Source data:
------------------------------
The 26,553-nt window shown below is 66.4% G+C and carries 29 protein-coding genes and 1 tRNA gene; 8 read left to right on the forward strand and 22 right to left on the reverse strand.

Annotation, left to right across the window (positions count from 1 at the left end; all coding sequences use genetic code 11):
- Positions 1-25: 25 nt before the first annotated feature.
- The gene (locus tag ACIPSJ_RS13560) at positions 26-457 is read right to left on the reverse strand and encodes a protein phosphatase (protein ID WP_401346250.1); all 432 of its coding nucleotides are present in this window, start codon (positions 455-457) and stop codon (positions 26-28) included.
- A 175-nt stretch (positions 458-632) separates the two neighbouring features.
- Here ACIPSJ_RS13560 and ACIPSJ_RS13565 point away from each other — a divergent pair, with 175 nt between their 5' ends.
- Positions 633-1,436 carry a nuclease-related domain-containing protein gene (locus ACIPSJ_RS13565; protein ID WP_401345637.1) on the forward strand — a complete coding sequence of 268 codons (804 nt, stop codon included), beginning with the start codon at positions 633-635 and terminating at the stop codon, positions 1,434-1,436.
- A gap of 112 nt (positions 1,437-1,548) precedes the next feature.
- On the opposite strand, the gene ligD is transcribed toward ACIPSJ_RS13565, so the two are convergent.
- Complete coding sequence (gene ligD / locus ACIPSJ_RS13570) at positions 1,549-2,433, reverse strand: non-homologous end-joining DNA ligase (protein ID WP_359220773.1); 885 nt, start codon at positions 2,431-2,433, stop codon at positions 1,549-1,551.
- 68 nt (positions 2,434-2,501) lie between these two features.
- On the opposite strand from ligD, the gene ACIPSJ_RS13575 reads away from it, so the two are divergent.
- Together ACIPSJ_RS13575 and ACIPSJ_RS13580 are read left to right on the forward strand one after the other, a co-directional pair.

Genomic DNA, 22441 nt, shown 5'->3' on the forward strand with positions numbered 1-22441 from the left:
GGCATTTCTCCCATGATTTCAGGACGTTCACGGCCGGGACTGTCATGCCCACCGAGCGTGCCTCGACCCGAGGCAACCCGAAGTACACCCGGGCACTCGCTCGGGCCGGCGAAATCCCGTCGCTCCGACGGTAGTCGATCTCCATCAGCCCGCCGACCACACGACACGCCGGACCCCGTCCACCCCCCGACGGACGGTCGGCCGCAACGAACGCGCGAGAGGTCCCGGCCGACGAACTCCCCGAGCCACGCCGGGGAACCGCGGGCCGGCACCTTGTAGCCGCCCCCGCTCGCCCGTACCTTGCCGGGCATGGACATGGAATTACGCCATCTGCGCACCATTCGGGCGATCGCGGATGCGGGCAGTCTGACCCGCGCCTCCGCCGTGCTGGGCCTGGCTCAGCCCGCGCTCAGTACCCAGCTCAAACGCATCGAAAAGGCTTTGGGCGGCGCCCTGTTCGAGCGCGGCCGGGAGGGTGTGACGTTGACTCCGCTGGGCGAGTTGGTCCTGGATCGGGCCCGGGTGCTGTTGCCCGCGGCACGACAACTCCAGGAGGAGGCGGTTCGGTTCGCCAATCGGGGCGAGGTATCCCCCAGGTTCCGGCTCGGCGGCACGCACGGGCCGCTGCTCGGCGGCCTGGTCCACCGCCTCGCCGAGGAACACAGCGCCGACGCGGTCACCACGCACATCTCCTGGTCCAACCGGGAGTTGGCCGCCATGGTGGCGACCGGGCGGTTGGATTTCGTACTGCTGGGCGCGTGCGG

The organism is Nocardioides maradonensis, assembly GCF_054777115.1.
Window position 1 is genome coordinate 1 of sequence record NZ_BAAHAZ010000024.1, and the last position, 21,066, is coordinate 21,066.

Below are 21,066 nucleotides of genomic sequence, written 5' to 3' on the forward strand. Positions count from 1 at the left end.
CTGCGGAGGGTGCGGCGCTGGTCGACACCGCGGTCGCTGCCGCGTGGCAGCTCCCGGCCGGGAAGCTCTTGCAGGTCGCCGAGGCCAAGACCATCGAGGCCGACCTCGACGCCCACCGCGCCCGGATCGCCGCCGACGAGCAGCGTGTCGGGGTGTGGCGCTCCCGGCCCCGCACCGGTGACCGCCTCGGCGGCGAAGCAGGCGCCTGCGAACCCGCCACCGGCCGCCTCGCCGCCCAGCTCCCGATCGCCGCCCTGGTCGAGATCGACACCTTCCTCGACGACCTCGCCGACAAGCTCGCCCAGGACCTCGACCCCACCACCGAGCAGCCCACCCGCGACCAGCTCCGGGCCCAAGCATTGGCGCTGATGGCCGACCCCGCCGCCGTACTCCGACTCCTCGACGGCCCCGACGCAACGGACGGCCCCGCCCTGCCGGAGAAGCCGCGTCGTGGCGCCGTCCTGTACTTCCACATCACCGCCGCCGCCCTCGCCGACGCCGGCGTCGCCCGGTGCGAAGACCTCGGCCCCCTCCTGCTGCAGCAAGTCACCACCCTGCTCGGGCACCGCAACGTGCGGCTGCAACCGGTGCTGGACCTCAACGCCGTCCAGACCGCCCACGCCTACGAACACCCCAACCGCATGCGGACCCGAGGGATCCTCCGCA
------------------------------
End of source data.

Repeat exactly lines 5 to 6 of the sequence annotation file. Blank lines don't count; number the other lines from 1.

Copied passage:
- A 175-nt stretch (positions 458-632) separates the two neighbouring features.
- Here ACIPSJ_RS13560 and ACIPSJ_RS13565 point away from each other — a divergent pair, with 175 nt between their 5' ends.